Best of all, as she progresses the system constantly runs tests on her work and displays probabilities for her ultimate project grade, pageviews the piece may receive if published to the web, income that such a piece could generate online and new neuron growth accomplished by the end of the assigned process. Though it seems very mechanical, Georgia views it as very efficient and enabling. As a scholar and producer with a healthy ego, she is happy to help pay for school through her assignments and contribute to the Global Brain in a highly quantifiable manner.

Of course, some neo-luddites argue that Georgia’s dependence on the technological system is a dangerous crutch, but most people her age view it as an intelligence amplifier and fundamental human right. These supporters also make the irrefutable case that such systems are contributing to broad economic growth, more equitable wealth distribution and additional acceleration in technology, info and knowledge.

No longer is it possible to ignore those that contribute critical pillar memes that later evolve into market-rewarded structures. Unless they choose to open-source their concepts, these critical brains are always given their due cash %, which is partially why the world has seen such an explosion in part-time and full-time pontificators.

Incidentally, the quality and originality of the writing that Georgia is able to produce is equal to that of what an average person 3.7 years older would have output in the year 2000.

So, is this a realistic scenario for 2018? How do you see the Idea Sea and memetic/temetic quantification evolving?

Comment Thread (2 Responses)

  1. I haven’t time right now for a considered response, so a superficial “first reaction” only for now.

    I agree this concept has potential as a learning tool, but …

    What if “Georgia” is having bad menstral cramps or ate something for breakfast that’s causing her bad gas? Somewhat less provocatively, as a practical matter, how does such a technology differentiate between a systemic state arising from previously unexpressed knowledge and a truly transient physiological occurance? Too much of what you describe relies upon situational-dependant physiological expression(s) as a guidance or operational mechanism, I think.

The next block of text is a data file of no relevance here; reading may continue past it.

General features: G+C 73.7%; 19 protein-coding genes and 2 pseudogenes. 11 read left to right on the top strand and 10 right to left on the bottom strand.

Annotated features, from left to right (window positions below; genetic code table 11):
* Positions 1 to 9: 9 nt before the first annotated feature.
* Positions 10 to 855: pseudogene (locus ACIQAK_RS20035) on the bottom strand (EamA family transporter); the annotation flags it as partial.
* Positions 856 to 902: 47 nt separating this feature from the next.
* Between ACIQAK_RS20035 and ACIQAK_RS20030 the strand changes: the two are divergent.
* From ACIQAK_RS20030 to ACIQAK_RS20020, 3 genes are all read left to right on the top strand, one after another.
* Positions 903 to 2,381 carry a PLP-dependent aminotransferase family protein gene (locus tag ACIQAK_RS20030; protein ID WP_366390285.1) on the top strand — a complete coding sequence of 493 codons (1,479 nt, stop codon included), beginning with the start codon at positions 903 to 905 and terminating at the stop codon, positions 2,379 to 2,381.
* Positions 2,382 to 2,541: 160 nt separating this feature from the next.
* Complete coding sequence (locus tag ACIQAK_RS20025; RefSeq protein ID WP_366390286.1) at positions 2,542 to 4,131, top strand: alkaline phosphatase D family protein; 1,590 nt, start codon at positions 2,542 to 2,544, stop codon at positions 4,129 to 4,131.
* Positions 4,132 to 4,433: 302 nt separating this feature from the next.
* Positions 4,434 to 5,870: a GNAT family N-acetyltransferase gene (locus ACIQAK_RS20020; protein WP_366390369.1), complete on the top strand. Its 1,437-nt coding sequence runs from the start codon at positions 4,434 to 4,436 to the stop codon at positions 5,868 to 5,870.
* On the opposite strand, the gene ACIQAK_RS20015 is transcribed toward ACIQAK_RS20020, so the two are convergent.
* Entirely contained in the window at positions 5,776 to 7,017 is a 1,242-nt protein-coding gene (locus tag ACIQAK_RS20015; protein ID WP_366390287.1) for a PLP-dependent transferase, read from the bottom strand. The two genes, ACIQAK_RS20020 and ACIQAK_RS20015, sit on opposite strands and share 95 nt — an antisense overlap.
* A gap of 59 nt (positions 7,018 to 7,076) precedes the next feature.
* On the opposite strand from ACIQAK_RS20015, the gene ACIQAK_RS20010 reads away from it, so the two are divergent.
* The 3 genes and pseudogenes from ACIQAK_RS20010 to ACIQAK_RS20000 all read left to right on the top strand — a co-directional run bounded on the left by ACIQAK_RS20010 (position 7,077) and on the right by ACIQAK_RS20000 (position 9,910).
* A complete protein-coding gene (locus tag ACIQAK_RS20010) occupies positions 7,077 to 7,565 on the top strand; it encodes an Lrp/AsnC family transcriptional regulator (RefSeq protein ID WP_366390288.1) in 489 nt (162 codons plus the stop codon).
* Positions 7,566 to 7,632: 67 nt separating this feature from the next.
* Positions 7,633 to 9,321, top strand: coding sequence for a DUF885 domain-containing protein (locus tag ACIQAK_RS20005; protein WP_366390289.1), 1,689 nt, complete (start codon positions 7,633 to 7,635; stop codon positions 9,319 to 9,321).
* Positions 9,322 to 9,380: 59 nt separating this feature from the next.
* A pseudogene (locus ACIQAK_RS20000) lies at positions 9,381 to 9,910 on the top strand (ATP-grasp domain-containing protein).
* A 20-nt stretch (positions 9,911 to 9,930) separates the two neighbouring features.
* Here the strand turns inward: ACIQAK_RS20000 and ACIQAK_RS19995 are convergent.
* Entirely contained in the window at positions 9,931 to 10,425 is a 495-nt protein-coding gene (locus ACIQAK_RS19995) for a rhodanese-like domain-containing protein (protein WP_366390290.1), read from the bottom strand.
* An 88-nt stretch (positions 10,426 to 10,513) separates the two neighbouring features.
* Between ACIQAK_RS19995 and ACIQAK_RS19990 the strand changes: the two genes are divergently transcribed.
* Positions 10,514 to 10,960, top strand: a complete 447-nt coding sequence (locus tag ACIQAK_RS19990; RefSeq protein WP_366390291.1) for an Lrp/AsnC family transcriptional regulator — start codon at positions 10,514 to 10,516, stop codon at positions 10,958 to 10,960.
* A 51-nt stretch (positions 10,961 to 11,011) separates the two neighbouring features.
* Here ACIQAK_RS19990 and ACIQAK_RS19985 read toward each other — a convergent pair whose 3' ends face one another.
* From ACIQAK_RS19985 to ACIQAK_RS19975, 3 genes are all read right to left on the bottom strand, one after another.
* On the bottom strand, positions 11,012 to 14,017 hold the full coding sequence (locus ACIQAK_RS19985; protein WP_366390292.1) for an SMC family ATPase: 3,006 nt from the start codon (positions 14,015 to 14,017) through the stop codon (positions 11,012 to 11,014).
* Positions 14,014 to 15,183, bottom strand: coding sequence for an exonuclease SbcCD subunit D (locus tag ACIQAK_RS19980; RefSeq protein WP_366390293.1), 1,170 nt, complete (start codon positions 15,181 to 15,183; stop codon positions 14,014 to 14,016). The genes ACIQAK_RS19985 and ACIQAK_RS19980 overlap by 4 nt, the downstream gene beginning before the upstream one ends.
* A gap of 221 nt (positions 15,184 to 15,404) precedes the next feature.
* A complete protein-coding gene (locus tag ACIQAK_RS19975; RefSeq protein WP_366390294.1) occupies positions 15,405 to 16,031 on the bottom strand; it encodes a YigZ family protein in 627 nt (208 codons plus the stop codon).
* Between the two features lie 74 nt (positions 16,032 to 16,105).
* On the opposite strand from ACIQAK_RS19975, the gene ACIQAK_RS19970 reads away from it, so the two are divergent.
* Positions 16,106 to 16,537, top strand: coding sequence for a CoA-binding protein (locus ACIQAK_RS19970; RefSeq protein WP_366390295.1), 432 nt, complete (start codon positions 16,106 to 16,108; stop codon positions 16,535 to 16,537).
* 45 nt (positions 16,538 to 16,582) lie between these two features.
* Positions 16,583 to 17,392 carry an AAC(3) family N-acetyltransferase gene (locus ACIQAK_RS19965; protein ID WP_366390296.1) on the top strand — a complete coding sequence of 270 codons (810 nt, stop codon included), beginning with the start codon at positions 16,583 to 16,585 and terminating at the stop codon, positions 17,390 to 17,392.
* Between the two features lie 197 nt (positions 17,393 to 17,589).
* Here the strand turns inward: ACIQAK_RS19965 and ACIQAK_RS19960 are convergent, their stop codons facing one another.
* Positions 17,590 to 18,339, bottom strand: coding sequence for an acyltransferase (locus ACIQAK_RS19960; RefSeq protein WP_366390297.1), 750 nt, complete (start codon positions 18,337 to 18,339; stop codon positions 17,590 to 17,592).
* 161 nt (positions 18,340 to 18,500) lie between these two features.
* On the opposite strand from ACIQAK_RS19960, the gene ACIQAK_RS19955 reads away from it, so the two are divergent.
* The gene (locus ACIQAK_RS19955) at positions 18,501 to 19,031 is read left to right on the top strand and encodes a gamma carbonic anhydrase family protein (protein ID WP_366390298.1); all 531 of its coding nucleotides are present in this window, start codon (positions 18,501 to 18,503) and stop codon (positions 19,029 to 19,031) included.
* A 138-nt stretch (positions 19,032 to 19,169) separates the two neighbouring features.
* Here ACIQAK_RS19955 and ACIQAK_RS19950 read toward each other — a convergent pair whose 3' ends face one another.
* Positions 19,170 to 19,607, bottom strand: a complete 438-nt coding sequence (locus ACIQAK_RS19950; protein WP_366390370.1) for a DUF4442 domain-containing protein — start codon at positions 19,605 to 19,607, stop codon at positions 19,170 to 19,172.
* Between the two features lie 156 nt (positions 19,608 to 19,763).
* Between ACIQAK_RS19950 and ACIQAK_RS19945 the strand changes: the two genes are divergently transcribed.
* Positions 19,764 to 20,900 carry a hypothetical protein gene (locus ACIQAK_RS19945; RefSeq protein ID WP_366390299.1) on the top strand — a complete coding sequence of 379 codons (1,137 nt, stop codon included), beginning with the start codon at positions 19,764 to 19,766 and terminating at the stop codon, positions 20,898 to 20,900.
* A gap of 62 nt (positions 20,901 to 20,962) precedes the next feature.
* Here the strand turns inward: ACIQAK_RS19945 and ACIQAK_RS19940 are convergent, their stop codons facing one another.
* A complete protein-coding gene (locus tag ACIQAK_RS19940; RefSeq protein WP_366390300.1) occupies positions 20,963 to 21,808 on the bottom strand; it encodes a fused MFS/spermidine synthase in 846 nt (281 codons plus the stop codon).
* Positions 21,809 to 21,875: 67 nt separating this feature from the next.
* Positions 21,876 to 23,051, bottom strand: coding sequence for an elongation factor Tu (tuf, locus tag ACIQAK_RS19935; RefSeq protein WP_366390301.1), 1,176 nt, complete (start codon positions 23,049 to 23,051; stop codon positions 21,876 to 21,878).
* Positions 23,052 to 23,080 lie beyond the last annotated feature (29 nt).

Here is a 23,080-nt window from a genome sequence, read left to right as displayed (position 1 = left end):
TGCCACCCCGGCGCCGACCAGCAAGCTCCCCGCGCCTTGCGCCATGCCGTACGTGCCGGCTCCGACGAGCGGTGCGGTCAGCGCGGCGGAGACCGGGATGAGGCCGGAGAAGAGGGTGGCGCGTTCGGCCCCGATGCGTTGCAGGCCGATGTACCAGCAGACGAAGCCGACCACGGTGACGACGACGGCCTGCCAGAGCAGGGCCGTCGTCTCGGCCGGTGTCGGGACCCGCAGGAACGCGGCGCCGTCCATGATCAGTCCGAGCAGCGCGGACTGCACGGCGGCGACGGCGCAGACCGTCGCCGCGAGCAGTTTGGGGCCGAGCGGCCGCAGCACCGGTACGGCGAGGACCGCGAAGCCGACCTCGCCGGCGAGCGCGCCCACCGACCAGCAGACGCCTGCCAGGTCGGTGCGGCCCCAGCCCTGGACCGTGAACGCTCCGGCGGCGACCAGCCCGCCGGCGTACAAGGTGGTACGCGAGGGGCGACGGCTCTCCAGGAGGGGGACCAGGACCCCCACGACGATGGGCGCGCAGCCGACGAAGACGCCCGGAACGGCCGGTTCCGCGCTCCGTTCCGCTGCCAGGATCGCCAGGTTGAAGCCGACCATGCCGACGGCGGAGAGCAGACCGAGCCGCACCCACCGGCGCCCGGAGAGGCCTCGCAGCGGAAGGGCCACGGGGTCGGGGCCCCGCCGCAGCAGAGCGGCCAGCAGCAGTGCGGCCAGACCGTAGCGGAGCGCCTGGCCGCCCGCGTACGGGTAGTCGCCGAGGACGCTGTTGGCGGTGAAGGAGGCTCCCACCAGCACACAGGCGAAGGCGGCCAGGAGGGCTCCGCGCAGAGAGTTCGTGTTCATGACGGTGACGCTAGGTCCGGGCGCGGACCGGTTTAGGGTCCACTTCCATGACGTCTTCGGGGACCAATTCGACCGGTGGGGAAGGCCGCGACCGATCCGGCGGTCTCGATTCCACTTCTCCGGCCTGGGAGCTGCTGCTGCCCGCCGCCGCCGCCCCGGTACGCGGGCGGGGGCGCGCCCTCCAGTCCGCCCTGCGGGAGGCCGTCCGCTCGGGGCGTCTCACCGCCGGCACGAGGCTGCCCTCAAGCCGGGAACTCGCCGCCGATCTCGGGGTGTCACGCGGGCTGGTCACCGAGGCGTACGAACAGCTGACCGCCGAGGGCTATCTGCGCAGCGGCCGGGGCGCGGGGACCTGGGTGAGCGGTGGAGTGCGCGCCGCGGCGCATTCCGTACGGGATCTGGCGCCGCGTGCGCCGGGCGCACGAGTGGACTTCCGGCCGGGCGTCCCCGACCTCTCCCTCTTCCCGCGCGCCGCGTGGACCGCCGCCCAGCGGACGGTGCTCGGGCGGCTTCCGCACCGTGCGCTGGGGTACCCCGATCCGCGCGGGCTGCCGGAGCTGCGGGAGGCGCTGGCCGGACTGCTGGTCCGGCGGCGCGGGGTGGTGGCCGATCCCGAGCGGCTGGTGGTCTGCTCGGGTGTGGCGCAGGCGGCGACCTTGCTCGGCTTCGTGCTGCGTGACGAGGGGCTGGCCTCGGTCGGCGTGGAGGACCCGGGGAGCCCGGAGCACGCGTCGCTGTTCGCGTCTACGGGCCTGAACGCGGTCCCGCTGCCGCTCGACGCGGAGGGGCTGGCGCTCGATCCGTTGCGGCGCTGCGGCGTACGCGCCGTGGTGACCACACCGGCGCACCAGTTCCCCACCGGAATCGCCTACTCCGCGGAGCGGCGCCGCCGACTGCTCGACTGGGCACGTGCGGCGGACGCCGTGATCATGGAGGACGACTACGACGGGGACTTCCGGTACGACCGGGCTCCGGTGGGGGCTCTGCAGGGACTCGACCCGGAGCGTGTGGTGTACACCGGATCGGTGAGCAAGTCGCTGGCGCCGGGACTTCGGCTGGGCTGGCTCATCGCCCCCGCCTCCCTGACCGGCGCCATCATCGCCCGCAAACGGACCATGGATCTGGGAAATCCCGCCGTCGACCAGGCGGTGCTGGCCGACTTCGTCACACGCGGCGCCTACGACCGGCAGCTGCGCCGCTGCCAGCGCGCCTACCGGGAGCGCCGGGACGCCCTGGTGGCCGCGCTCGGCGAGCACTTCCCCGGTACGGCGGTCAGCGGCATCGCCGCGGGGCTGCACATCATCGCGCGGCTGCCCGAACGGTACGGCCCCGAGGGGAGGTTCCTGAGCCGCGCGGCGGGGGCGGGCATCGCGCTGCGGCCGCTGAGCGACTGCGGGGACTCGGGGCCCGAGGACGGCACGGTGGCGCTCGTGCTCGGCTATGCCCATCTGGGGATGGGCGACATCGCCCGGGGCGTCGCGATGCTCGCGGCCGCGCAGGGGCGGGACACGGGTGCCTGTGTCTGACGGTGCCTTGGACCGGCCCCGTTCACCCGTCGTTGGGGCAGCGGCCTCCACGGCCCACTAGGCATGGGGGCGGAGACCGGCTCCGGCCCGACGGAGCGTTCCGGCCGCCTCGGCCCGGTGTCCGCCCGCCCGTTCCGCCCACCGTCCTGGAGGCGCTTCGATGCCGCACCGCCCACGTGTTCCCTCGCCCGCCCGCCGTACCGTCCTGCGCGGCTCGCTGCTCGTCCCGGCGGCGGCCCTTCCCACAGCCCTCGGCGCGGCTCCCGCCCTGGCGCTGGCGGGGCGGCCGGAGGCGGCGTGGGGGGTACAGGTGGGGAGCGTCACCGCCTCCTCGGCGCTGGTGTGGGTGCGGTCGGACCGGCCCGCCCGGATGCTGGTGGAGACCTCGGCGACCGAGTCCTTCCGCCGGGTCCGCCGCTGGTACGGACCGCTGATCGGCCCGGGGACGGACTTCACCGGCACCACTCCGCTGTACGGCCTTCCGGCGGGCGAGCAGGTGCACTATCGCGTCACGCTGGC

Can such a construct be made sensitive enough to function as designed while not being subject to unfortunately common physiological fluctuations that would express as noise or interference to the mechanism itself?

    Posted by: Will   October 22, 2008
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  2. How does such a technology differentiate between a systemic state arising from previously unexpressed knowledge and a truly transient physiological occurance?

    By 2018 I expect that such systems will be crunching multiple simultaneous inputs (reduces over-reliance narrow sets of indicators), be aware of longitudinal health/behavior patterns, and respond to the guidance of the user (people will still be active top-sighted controllers of these systems).

    Posted by: Alvis Brigis   October 23, 2008